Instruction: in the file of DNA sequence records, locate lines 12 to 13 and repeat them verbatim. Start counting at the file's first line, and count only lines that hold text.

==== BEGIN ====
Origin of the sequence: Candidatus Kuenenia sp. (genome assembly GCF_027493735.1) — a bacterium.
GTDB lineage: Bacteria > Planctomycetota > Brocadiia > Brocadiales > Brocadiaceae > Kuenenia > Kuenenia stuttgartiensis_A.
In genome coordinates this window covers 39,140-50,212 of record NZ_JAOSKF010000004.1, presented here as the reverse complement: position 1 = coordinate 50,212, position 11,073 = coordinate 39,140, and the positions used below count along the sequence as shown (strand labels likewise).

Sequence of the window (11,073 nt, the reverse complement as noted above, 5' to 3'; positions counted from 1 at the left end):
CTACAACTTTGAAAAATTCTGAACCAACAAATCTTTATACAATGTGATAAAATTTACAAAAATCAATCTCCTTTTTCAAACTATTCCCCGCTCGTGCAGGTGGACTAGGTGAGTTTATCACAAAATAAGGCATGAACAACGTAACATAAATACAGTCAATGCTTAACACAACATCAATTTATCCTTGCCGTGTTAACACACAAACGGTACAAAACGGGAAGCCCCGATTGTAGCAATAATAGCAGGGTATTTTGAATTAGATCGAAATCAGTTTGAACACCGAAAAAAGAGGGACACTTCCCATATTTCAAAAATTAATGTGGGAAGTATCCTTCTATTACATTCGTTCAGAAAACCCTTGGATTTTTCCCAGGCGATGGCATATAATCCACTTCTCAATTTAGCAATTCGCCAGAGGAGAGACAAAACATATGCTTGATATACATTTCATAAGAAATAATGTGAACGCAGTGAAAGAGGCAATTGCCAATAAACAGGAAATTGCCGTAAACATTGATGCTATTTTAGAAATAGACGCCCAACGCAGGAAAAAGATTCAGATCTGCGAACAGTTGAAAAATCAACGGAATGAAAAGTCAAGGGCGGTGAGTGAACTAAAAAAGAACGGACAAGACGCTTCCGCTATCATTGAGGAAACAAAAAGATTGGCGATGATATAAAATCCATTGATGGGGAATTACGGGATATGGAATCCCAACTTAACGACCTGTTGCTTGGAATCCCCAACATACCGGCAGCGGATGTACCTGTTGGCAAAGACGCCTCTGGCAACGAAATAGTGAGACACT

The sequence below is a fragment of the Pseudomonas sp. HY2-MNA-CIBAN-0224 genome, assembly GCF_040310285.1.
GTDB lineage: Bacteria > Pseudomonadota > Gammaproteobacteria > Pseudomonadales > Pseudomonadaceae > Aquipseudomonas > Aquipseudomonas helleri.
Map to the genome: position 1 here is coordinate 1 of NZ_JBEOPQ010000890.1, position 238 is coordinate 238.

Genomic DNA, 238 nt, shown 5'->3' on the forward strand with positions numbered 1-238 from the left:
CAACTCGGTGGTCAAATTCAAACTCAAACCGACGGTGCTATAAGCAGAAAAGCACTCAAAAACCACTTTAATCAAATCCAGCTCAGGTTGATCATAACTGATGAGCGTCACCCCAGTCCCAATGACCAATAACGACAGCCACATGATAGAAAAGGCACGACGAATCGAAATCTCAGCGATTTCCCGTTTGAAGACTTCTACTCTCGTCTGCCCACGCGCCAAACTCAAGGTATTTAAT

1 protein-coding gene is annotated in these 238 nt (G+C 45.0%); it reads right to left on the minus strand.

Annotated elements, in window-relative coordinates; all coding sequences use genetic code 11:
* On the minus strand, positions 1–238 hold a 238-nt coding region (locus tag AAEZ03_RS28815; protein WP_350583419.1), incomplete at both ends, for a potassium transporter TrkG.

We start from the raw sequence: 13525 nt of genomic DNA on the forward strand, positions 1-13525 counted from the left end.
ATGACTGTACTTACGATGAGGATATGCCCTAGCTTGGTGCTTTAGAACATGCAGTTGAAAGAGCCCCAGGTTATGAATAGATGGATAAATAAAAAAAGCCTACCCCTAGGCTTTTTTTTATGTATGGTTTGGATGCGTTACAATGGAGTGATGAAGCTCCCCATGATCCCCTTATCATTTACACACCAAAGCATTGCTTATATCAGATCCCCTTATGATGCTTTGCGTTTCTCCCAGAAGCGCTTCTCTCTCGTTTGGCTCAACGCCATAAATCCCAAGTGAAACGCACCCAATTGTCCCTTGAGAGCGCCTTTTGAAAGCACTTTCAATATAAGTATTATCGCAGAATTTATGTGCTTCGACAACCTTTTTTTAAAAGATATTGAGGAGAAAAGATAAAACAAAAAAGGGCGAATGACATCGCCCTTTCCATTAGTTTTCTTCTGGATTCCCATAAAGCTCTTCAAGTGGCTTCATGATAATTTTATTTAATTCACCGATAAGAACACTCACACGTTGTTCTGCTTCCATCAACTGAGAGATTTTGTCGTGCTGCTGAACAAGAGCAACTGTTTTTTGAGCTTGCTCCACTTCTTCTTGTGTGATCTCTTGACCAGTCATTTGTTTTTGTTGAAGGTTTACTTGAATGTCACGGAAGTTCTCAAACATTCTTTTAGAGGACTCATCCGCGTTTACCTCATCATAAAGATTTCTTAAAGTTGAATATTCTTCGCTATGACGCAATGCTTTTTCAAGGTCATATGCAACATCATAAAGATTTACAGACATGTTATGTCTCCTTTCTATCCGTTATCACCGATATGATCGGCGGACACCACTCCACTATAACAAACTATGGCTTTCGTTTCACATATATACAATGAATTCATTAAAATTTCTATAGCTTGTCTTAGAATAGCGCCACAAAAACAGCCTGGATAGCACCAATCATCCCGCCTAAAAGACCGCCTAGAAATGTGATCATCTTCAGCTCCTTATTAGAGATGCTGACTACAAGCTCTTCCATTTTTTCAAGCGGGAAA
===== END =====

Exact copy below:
Annotated elements, in window-relative coordinates; all coding sequences use genetic code 11:
* On the minus strand, positions 1–238 hold a 238-nt coding region (locus tag AAEZ03_RS28815; protein WP_350583419.1), incomplete at both ends, for a potassium transporter TrkG.